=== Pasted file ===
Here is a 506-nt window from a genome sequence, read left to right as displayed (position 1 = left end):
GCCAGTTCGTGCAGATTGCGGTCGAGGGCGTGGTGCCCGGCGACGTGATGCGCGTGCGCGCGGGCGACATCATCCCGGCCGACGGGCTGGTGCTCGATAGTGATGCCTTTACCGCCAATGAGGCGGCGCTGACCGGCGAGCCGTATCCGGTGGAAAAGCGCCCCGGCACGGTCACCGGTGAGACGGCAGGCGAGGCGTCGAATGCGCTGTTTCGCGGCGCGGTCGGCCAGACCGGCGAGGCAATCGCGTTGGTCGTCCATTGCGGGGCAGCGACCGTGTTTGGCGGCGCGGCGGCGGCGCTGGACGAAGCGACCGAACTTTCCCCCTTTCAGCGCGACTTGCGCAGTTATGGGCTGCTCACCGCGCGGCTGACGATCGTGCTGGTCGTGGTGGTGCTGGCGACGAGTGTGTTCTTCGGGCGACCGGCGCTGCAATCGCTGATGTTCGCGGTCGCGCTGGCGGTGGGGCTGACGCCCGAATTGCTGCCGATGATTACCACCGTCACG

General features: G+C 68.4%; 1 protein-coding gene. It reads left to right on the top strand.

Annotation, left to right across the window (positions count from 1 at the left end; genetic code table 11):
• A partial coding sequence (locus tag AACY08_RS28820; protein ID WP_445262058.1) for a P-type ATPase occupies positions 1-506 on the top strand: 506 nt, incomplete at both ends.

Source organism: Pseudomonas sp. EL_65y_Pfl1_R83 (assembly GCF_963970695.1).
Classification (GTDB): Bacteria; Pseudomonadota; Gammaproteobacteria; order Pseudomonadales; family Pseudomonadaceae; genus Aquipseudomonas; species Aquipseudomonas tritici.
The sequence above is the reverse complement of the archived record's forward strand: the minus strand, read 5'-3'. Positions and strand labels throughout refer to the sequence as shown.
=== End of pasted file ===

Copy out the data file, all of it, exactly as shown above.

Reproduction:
Here is a 506-nt window from a genome sequence, read left to right as displayed (position 1 = left end):
GCCAGTTCGTGCAGATTGCGGTCGAGGGCGTGGTGCCCGGCGACGTGATGCGCGTGCGCGCGGGCGACATCATCCCGGCCGACGGGCTGGTGCTCGATAGTGATGCCTTTACCGCCAATGAGGCGGCGCTGACCGGCGAGCCGTATCCGGTGGAAAAGCGCCCCGGCACGGTCACCGGTGAGACGGCAGGCGAGGCGTCGAATGCGCTGTTTCGCGGCGCGGTCGGCCAGACCGGCGAGGCAATCGCGTTGGTCGTCCATTGCGGGGCAGCGACCGTGTTTGGCGGCGCGGCGGCGGCGCTGGACGAAGCGACCGAACTTTCCCCCTTTCAGCGCGACTTGCGCAGTTATGGGCTGCTCACCGCGCGGCTGACGATCGTGCTGGTCGTGGTGGTGCTGGCGACGAGTGTGTTCTTCGGGCGACCGGCGCTGCAATCGCTGATGTTCGCGGTCGCGCTGGCGGTGGGGCTGACGCCCGAATTGCTGCCGATGATTACCACCGTCACG

General features: G+C 68.4%; 1 protein-coding gene. It reads left to right on the top strand.

Annotation, left to right across the window (positions count from 1 at the left end; genetic code table 11):
• A partial coding sequence (locus tag AACY08_RS28820; protein ID WP_445262058.1) for a P-type ATPase occupies positions 1-506 on the top strand: 506 nt, incomplete at both ends.

Source organism: Pseudomonas sp. EL_65y_Pfl1_R83 (assembly GCF_963970695.1).
Classification (GTDB): Bacteria; Pseudomonadota; Gammaproteobacteria; order Pseudomonadales; family Pseudomonadaceae; genus Aquipseudomonas; species Aquipseudomonas tritici.
The sequence above is the reverse complement of the archived record's forward strand: the minus strand, read 5'-3'. Positions and strand labels throughout refer to the sequence as shown.